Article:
Image Slicing and CSS Sprites

Last update: December 29, 2011

It’s often discussed whether or not slicing  images  makes them load faster on the web. In the past images slicing was used to  benefit from human perception that makes it seem like the page is loading faster when small pieces are displayed in sequence.  In reality  load time is increased due to the additional simultaneous requests to the web server. The total file size of sliced images is reduced if each slice is compressed to optimal settings.

Today, the contrary of slicing  is done. Separate graphics are grouped in one large image collection. It’s far easier on the server to serve a single large image than many small ones and it’s faster for a web browser to load such an image.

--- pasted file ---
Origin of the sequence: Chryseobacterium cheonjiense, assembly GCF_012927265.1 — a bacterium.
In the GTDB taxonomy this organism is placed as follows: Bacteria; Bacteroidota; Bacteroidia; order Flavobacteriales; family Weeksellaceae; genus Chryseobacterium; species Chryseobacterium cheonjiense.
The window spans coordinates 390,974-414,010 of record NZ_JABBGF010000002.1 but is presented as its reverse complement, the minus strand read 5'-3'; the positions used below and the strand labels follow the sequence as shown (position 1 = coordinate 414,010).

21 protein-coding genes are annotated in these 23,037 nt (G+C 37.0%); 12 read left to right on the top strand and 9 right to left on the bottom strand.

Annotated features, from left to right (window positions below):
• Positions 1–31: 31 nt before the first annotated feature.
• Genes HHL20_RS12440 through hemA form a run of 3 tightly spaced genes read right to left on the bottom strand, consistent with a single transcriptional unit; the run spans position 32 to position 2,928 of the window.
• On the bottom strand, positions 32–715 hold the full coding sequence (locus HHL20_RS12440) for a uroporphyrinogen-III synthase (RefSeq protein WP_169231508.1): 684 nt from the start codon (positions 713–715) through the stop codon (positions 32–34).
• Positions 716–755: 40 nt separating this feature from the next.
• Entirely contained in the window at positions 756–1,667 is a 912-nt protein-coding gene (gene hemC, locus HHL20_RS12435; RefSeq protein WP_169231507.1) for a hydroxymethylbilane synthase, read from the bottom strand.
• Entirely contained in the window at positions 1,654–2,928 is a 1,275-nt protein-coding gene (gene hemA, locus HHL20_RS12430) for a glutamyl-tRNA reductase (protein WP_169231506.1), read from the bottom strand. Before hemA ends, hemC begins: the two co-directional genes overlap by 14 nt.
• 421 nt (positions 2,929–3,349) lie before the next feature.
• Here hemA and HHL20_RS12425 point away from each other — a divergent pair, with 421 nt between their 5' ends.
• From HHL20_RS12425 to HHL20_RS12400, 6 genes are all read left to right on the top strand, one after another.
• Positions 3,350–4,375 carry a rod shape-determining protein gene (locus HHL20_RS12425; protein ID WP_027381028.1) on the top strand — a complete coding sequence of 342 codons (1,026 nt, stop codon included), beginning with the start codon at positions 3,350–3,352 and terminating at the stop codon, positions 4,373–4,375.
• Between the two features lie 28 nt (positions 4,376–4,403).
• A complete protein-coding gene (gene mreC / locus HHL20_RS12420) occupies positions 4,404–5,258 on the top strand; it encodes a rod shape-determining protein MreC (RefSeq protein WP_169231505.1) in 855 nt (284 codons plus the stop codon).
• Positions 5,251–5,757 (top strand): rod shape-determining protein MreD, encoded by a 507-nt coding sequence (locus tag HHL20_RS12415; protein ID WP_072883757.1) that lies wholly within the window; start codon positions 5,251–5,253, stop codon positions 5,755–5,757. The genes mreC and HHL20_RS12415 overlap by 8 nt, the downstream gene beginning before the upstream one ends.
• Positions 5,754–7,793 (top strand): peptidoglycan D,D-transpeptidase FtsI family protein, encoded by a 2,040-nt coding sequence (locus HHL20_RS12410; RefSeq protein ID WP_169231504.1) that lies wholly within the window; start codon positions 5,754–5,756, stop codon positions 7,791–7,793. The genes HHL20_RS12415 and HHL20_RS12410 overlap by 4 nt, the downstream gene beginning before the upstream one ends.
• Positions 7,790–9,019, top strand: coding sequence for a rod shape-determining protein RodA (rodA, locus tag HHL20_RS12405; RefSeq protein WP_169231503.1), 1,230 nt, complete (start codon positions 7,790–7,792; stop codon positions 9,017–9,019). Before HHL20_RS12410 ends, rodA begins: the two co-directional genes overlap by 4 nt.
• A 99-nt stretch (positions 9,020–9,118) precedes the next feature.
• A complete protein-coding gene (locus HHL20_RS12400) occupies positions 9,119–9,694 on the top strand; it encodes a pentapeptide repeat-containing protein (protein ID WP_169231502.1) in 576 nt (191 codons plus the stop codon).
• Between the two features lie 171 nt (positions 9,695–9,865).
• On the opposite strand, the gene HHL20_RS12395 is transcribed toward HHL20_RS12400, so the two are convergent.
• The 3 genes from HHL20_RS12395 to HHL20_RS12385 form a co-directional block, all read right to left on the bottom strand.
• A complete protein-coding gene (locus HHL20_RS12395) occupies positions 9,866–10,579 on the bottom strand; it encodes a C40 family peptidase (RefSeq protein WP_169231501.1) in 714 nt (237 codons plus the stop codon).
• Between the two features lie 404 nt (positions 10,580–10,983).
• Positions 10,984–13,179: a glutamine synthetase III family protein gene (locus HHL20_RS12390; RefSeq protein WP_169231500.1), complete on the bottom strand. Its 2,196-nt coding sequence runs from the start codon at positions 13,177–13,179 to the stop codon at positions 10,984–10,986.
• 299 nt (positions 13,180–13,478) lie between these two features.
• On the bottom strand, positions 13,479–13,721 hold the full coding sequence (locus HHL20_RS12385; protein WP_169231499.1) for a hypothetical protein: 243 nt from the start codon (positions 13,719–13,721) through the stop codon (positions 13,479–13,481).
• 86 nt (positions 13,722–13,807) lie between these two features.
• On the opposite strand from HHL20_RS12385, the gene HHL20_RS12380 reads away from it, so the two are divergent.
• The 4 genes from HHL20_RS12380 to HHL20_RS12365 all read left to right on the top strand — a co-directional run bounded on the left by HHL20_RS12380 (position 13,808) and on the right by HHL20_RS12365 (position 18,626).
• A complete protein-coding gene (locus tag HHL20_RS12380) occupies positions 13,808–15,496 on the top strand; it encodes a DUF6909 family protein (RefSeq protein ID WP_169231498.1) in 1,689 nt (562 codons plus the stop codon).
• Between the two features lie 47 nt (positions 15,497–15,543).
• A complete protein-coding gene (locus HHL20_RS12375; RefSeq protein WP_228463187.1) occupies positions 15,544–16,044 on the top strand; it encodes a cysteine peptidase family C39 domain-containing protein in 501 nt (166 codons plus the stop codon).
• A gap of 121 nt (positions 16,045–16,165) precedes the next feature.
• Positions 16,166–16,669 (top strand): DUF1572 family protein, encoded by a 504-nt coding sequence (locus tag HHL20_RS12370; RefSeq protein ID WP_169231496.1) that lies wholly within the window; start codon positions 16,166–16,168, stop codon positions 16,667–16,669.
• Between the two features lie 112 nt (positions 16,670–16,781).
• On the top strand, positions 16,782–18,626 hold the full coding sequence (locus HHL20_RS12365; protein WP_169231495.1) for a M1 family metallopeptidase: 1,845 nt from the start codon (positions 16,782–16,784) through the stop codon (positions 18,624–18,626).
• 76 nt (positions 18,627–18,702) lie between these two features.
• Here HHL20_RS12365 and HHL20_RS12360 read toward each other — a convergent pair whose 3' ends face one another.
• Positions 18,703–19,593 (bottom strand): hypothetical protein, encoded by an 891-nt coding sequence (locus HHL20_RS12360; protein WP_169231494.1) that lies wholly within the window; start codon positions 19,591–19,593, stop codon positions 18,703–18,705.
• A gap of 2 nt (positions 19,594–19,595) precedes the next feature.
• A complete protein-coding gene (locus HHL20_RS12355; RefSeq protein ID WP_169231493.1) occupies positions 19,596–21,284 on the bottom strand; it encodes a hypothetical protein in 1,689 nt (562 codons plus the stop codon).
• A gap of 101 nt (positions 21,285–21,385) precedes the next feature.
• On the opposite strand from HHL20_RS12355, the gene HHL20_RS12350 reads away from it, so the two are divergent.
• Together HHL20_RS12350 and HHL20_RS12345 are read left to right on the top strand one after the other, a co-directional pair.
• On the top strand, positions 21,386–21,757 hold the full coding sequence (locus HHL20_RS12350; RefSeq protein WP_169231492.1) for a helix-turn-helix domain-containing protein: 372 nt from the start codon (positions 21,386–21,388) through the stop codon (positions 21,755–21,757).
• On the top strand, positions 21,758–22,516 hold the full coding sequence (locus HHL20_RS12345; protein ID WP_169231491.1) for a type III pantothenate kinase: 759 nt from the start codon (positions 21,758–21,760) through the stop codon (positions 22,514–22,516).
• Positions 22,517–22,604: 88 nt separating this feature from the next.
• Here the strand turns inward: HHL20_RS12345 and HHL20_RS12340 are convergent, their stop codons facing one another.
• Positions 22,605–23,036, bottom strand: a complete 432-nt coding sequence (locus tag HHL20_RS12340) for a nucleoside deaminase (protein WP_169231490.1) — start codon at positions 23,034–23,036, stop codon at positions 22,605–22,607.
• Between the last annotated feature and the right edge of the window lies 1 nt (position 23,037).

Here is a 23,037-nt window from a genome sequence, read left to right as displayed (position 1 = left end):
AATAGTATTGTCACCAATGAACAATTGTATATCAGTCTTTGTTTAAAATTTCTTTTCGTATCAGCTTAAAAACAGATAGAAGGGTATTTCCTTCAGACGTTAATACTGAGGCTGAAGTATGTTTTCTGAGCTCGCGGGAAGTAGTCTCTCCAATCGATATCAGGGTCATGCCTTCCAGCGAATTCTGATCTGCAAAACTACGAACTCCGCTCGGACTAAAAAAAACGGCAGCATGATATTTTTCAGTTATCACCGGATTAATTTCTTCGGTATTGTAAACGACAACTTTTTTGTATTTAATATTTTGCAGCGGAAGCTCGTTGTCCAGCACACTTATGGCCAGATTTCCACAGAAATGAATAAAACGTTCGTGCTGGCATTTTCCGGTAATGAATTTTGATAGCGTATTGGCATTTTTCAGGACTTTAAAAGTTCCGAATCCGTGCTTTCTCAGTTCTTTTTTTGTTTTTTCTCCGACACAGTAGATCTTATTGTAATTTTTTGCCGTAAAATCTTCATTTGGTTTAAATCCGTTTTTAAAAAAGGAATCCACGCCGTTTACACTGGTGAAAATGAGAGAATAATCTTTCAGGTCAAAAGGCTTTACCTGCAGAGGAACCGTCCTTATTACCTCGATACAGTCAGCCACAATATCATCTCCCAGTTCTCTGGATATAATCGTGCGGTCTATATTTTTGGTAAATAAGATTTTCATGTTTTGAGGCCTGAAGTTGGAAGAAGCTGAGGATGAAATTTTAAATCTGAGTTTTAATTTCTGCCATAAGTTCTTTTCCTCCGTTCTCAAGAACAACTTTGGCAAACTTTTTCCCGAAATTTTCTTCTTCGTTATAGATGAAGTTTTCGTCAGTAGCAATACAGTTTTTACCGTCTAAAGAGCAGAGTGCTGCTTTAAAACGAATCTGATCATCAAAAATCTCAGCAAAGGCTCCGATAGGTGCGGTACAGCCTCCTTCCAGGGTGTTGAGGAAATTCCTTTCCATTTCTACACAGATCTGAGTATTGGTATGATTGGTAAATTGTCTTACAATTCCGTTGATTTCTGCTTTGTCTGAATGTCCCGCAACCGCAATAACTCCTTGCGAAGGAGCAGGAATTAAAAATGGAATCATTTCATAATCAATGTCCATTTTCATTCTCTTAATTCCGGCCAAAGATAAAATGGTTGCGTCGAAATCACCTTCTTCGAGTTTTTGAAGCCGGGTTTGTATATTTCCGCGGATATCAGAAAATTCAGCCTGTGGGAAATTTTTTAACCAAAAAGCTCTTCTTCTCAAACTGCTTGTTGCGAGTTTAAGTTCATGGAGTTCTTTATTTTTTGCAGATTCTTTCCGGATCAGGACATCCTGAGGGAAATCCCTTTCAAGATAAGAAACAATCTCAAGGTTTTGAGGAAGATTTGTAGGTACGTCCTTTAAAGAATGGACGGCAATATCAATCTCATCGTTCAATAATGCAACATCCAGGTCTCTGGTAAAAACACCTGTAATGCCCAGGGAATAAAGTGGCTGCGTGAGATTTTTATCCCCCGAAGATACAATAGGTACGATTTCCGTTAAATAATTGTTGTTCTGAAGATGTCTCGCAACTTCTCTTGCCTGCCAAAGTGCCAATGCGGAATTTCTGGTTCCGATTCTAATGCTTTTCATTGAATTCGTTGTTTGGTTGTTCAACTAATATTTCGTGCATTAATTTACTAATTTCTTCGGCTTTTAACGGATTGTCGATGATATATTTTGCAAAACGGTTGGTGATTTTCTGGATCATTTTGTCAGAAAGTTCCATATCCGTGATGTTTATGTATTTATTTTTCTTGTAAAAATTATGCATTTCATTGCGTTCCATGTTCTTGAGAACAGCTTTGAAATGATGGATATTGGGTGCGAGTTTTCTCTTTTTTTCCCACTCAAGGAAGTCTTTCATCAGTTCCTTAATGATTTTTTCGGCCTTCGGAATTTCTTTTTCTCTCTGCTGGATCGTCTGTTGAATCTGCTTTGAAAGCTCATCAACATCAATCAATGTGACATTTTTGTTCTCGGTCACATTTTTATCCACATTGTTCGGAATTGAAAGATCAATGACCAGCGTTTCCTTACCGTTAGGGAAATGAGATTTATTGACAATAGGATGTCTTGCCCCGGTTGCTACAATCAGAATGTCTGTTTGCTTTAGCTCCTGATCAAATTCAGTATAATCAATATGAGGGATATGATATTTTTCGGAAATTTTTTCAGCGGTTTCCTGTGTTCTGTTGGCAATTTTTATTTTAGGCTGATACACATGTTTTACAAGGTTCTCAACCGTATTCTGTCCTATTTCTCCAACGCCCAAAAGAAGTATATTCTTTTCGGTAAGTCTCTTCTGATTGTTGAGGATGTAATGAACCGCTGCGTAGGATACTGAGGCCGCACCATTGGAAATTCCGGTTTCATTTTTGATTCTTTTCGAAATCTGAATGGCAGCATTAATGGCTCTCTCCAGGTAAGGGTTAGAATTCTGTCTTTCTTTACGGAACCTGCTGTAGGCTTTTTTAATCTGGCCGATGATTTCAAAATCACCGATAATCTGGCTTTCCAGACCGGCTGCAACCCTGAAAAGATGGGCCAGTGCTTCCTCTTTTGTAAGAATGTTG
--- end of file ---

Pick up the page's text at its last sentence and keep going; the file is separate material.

Problems related to css sprites are :

  • No encapsulation: If you want to change one image, you have to change the sprite
  • Don’t degrade: If the browser don’t support CSS, you are in trouble
  • Memory footprint: When sprites get loaded into the browser, they are stored uncompressed and can take up a huge memory
  • read/maintain/modify your CSS. It can be difficult to remember the exact pixel offsets within the sprite

Here is a list with links to useful webpages about related topics :